Lyft had high hopes for its shared electric bicycles. Less than two months ago, Lyft bike and scooter policy head Caroline Samponaro wrote that e-bikes were a “a truly transformational technology,” citing the cycles’ abilities to move riders longer distances with less effort (and less sweat). They might help cities beat traffic and fight pollution. They might help Lyft access a new sort of user, the kind of person who doesn’t have the money to take a ride-hail trip every day but might spare around $2 per ride. They might help Lyft become a one-stop-app for urban transportation—and beat rival Uber to the punch.
When Lyft acquired Motivate, the largest bike-share operator in North America, last year, Motivate had already introduced e-bikes in three of its biggest markets: New York (home to the Citi Bike system), Washington, DC (home to Capital Bike Share), and California’s Bay Area (home to Ford GoBike). Lyft intended to accelerate the e-bike rollout, even though the products are pricey to build, maintain, and keep charged. Just last week, the Chicago City Council approved an exclusive bike-share contract with Lyft, which included a promise to roll out 10,500 e-bikes by 2021.
So it was a real disappointment late Sunday when the ride-hail company announced it would remove all of its electric bicycles—at least for the time being—due to reports of injury. “After a small number of reports and out of an abundance of caution, we are proactively pausing our electric bikes from service,” Lyft spokesperson Julie Wood said in a statement. Safety always comes first.” Since Sunday, a number of riders have told reporters that unexpectedly responsive front brakes, made by the Japanese cycling component manufacturer Shimano, had thrown them off the electric bicycles. One rider said he had broken his hip.
Since then, Lyft has removed all 3,000 of its e-bikes from the three cities. They’re not a huge share of the company’s total bike system inventory—just 15 percent—and Lyft reports it was able to quickly fill gaps with its “classic” bicycles, or those that require more pedaling. The company says it’s also working on its own e-bike model, which will come out soon.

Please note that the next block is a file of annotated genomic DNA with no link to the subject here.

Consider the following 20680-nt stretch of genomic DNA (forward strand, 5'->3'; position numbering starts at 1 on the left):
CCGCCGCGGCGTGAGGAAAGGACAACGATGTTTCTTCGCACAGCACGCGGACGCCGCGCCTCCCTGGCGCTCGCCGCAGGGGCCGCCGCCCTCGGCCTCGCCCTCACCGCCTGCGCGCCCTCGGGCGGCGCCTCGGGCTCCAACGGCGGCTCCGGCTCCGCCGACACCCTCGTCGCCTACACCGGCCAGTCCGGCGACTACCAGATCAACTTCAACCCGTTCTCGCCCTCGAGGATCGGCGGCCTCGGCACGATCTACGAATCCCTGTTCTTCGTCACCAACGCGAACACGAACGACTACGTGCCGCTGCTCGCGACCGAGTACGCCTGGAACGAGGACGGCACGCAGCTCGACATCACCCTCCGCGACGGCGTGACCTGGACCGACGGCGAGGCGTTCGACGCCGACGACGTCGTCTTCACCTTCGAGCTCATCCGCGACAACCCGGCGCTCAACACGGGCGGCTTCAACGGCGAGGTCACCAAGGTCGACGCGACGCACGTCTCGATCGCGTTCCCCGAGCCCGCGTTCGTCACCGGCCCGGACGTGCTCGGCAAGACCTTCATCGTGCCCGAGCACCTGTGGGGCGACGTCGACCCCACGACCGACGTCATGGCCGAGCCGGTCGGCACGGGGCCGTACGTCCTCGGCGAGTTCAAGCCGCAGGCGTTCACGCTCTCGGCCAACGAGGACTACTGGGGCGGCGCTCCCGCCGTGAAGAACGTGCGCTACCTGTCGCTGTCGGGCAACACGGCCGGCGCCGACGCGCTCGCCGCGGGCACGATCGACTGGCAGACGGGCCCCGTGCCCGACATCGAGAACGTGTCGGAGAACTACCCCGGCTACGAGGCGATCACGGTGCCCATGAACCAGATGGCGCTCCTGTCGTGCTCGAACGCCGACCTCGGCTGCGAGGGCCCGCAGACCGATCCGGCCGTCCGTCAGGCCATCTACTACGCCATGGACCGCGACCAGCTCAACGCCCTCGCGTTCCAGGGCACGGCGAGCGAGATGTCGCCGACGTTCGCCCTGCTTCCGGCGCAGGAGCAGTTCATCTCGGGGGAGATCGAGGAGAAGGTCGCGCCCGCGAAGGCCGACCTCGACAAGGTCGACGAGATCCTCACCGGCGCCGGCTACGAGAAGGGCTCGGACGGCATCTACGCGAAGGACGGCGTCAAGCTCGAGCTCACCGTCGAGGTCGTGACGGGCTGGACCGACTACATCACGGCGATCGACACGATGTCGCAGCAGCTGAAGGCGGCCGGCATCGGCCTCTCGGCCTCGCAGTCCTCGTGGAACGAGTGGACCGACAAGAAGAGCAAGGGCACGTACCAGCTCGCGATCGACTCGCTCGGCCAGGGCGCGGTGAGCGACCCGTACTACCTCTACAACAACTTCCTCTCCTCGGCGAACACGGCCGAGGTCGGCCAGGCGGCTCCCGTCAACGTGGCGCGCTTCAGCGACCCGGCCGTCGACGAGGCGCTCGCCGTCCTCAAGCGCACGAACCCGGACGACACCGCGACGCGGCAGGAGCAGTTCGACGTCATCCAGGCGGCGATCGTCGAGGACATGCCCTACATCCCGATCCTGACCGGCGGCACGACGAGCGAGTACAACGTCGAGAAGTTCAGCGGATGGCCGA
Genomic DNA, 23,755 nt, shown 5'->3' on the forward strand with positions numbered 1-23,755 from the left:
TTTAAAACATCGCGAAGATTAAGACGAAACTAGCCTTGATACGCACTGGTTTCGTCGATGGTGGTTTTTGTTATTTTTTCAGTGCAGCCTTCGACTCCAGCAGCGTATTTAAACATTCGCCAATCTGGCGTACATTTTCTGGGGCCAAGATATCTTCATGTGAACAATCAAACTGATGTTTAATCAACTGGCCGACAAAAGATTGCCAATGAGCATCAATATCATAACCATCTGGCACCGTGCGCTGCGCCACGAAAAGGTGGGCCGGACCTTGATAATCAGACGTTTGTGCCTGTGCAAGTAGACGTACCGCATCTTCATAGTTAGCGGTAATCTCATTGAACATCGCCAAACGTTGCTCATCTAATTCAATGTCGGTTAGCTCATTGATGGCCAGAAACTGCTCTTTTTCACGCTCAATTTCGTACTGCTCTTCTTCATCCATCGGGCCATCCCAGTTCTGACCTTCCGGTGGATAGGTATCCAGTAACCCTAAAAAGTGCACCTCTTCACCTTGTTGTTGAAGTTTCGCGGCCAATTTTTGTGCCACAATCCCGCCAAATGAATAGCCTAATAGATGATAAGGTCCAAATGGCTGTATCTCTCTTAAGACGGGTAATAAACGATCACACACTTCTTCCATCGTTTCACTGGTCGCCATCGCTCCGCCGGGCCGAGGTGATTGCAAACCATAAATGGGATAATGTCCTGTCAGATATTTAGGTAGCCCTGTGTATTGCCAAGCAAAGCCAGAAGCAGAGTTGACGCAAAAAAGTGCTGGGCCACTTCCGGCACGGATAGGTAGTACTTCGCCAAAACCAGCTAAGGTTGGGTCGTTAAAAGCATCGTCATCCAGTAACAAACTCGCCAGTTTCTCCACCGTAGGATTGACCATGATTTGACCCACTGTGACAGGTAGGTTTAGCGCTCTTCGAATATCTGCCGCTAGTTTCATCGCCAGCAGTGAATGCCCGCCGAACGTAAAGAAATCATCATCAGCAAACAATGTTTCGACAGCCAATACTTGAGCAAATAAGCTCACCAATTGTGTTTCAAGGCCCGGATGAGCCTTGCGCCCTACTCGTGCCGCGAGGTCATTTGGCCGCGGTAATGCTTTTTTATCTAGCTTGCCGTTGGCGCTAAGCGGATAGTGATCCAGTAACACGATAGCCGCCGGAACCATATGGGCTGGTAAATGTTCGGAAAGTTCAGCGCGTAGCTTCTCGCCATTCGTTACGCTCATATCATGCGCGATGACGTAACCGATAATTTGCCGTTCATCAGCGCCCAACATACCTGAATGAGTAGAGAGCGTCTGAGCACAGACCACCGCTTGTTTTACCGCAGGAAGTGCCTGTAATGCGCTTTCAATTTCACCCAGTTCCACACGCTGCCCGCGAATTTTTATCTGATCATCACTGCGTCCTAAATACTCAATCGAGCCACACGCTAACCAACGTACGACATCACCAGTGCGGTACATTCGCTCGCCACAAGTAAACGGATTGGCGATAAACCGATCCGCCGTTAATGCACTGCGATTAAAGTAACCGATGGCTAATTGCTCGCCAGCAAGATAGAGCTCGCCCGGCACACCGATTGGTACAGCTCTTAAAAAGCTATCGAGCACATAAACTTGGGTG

The blip is bad news for the e-bike-share industry, and especially for riders, who seemed to love the bicycles. Data released by Motivate suggests e-bikes were extremely popular among bike-share users. Between August 2018 and February 2019, each pedal-assist bike in New York’s Citi Bike system saw 15 rides per day, compared with five for non-electric ones (though it’s important to note that just 8 percent of bikes in the system were pedal-assist.)
Riders took pedal-assist bicycles on longer trips, too: Across all markets, the average e-bike trip was 10 percent farther than the average trip on an ordinary bike, according to Lyft. Cities seem to see this as a real upside: “By making longer trips easier, e-bikes also help shift travel patterns from cars to bikes,” the Metropolitan Transportation Commission in the Bay Area wrote of e-bikes in December. Shifting trips from gas-burning cars to bicycles could help cities like San Francisco reduce traffic, and meet ambitious climate and emissions goals.
Other companies have had trouble with their e-bike rollouts. The company formerly known as LimeBike decided it would focus on e-scooters last year. Chinese firm Ofo promised a robust e-bike rollout last summer—then pulled out of the US and collapsed entirely. Late Monday, Uber-owned Jump, which also operates shared e-bikes and e-scooters, told the Washington Post it had experienced similar issues with brakes from the same manufacturer. “Late last year we introduced an updated model bike with a new brake system,” spokesperson Matthew Wing told WIRED in a statement. “Our older bikes have Shimano brakes but with a hardware modification to improve braking.” Wing could not immediately say whether Shimano was involved in the hardware modification, nor whether riders had been hurt because of the older brake configuration.
It’s unclear how the shared-bike and nascent shared-scooter business will fit into Lyft’s overall strategy. Documents filed with the Securities and Exchange Commission prior to the company’s IPO reported that “revenue from our network of shared bikes and scooters was not material for the year ended December 31, 2018,” and noted its bike and scooter network was “still in relatively early stages of growth.” The new business lines have, however, given the company, once known for flouting regulators, a new opportunity to interact with city officials, often on more friendly terms. So will an e-bike-forward strategy help Lyft hack profitability? Maybe it doesn’t matter.
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